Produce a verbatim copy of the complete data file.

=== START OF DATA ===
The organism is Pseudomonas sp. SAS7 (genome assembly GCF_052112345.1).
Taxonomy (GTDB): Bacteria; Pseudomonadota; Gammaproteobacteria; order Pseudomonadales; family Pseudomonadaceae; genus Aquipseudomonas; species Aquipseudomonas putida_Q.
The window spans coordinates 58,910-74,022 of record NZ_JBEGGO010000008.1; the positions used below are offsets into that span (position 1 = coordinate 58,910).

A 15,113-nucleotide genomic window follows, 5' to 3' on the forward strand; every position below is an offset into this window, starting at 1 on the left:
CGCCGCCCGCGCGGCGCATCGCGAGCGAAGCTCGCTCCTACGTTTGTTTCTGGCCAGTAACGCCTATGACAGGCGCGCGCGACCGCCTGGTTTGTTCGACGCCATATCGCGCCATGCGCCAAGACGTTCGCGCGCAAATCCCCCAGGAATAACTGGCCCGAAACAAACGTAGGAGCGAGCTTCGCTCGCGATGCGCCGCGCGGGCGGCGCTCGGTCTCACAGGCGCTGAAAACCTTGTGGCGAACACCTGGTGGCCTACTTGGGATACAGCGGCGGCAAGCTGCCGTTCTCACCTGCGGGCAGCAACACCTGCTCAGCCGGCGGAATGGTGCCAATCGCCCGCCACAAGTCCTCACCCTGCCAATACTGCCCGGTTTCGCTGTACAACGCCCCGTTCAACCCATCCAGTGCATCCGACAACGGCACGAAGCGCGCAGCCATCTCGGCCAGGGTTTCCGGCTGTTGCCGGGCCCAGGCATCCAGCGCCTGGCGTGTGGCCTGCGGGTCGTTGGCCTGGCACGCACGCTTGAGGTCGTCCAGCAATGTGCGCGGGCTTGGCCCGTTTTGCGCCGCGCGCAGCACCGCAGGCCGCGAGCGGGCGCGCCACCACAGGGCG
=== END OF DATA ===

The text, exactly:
The organism is Pseudomonas sp. SAS7 (genome assembly GCF_052112345.1).
Taxonomy (GTDB): Bacteria; Pseudomonadota; Gammaproteobacteria; order Pseudomonadales; family Pseudomonadaceae; genus Aquipseudomonas; species Aquipseudomonas putida_Q.
The window spans coordinates 58,910-74,022 of record NZ_JBEGGO010000008.1; the positions used below are offsets into that span (position 1 = coordinate 58,910).

A 15,113-nucleotide genomic window follows, 5' to 3' on the forward strand; every position below is an offset into this window, starting at 1 on the left:
CGCCGCCCGCGCGGCGCATCGCGAGCGAAGCTCGCTCCTACGTTTGTTTCTGGCCAGTAACGCCTATGACAGGCGCGCGCGACCGCCTGGTTTGTTCGACGCCATATCGCGCCATGCGCCAAGACGTTCGCGCGCAAATCCCCCAGGAATAACTGGCCCGAAACAAACGTAGGAGCGAGCTTCGCTCGCGATGCGCCGCGCGGGCGGCGCTCGGTCTCACAGGCGCTGAAAACCTTGTGGCGAACACCTGGTGGCCTACTTGGGATACAGCGGCGGCAAGCTGCCGTTCTCACCTGCGGGCAGCAACACCTGCTCAGCCGGCGGAATGGTGCCAATCGCCCGCCACAAGTCCTCACCCTGCCAATACTGCCCGGTTTCGCTGTACAACGCCCCGTTCAACCCATCCAGTGCATCCGACAACGGCACGAAGCGCGCAGCCATCTCGGCCAGGGTTTCCGGCTGTTGCCGGGCCCAGGCATCCAGCGCCTGGCGTGTGGCCTGCGGGTCGTTGGCCTGGCACGCACGCTTGAGGTCGTCCAGCAATGTGCGCGGGCTTGGCCCGTTTTGCGCCGCGCGCAGCACCGCAGGCCGCGAGCGGGCGCGCCACCACAGGGCG